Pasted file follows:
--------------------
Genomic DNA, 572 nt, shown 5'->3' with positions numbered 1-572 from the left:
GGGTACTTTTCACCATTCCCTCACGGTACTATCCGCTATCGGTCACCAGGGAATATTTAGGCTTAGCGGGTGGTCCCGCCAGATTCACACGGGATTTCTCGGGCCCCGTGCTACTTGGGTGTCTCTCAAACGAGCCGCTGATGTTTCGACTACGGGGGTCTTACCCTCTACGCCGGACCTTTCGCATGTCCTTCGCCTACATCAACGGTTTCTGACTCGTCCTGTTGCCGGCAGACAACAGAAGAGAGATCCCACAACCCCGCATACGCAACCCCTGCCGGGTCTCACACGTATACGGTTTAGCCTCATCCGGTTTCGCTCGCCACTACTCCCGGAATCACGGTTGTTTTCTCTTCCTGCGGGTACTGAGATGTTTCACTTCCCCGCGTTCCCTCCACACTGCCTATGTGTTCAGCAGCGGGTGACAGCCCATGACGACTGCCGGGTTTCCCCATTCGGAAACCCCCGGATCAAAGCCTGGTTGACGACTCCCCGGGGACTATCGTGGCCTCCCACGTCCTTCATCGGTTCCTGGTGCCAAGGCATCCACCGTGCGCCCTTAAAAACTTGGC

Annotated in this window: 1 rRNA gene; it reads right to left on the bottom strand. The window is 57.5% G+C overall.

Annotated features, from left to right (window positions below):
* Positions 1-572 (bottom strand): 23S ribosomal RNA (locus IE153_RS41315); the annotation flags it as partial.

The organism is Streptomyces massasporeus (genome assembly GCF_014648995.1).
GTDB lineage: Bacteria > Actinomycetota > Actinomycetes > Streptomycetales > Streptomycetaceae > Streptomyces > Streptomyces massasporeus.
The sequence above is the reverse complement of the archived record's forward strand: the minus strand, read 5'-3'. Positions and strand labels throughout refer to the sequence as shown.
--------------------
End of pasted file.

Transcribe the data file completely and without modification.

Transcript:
Genomic DNA, 572 nt, shown 5'->3' with positions numbered 1-572 from the left:
GGGTACTTTTCACCATTCCCTCACGGTACTATCCGCTATCGGTCACCAGGGAATATTTAGGCTTAGCGGGTGGTCCCGCCAGATTCACACGGGATTTCTCGGGCCCCGTGCTACTTGGGTGTCTCTCAAACGAGCCGCTGATGTTTCGACTACGGGGGTCTTACCCTCTACGCCGGACCTTTCGCATGTCCTTCGCCTACATCAACGGTTTCTGACTCGTCCTGTTGCCGGCAGACAACAGAAGAGAGATCCCACAACCCCGCATACGCAACCCCTGCCGGGTCTCACACGTATACGGTTTAGCCTCATCCGGTTTCGCTCGCCACTACTCCCGGAATCACGGTTGTTTTCTCTTCCTGCGGGTACTGAGATGTTTCACTTCCCCGCGTTCCCTCCACACTGCCTATGTGTTCAGCAGCGGGTGACAGCCCATGACGACTGCCGGGTTTCCCCATTCGGAAACCCCCGGATCAAAGCCTGGTTGACGACTCCCCGGGGACTATCGTGGCCTCCCACGTCCTTCATCGGTTCCTGGTGCCAAGGCATCCACCGTGCGCCCTTAAAAACTTGGC

Annotated in this window: 1 rRNA gene; it reads right to left on the bottom strand. The window is 57.5% G+C overall.

Annotated features, from left to right (window positions below):
* Positions 1-572 (bottom strand): 23S ribosomal RNA (locus IE153_RS41315); the annotation flags it as partial.

The organism is Streptomyces massasporeus (genome assembly GCF_014648995.1).
GTDB lineage: Bacteria > Actinomycetota > Actinomycetes > Streptomycetales > Streptomycetaceae > Streptomyces > Streptomyces massasporeus.
The sequence above is the reverse complement of the archived record's forward strand: the minus strand, read 5'-3'. Positions and strand labels throughout refer to the sequence as shown.